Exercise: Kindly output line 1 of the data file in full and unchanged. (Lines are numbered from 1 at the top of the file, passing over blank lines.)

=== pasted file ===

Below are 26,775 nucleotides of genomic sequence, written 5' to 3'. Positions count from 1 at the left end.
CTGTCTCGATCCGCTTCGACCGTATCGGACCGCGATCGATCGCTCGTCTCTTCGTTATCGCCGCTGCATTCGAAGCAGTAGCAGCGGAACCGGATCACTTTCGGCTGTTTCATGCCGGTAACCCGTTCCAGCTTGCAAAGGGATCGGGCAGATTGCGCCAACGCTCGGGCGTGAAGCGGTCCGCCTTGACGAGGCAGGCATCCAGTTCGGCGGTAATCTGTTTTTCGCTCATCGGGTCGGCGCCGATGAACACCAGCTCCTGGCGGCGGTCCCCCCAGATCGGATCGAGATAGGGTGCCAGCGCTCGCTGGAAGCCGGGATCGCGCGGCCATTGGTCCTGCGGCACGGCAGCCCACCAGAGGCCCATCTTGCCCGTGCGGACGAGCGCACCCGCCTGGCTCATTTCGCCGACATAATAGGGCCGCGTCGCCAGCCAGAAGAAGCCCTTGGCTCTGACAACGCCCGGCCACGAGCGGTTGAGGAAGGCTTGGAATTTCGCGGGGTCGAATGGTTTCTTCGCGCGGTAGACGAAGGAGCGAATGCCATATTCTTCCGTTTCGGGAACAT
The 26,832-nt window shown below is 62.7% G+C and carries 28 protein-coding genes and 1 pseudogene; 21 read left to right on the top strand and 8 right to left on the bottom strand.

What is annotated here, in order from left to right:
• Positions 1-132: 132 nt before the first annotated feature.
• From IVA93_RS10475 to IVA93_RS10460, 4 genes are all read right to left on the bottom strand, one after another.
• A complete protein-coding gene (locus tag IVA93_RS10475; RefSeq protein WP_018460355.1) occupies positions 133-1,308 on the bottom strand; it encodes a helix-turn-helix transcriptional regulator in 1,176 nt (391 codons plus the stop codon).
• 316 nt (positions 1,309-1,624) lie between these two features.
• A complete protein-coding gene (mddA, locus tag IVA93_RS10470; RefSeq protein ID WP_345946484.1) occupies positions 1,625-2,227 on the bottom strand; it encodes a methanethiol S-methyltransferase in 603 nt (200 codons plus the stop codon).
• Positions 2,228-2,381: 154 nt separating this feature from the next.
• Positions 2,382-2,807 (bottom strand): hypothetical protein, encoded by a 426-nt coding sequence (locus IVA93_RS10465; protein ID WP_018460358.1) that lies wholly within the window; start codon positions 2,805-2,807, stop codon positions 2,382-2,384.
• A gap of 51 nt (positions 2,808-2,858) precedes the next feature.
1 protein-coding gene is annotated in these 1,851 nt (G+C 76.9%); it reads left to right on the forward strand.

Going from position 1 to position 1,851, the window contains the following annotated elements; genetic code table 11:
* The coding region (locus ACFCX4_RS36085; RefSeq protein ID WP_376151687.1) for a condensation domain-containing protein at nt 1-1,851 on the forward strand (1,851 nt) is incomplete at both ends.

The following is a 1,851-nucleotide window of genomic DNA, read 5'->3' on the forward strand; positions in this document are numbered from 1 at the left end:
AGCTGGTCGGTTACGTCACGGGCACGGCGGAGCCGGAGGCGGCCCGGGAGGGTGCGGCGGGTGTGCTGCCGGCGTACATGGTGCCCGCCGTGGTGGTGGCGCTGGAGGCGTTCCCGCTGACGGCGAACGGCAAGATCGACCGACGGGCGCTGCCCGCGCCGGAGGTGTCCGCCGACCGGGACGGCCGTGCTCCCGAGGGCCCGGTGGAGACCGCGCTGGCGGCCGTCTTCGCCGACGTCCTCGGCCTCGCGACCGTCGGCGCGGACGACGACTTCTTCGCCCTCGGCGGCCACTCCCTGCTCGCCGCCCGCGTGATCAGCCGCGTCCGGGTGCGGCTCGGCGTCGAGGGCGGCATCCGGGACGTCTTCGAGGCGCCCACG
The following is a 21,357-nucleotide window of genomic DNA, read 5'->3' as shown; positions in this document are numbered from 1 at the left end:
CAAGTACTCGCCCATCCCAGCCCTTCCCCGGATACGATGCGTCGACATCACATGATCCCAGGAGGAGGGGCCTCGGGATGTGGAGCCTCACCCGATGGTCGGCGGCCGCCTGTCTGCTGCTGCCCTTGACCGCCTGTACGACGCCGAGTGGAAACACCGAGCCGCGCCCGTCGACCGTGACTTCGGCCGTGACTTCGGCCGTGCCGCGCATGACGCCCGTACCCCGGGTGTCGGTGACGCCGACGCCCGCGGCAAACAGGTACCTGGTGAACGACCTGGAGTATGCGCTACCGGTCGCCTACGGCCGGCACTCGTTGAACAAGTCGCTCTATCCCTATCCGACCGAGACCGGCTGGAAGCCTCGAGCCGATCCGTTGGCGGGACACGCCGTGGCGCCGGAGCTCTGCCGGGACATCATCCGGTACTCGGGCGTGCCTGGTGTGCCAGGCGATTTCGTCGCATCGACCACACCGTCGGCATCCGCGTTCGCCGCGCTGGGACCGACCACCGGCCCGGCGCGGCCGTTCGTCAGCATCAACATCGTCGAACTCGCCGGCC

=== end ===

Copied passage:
Below are 26,775 nucleotides of genomic sequence, written 5' to 3'. Positions count from 1 at the left end.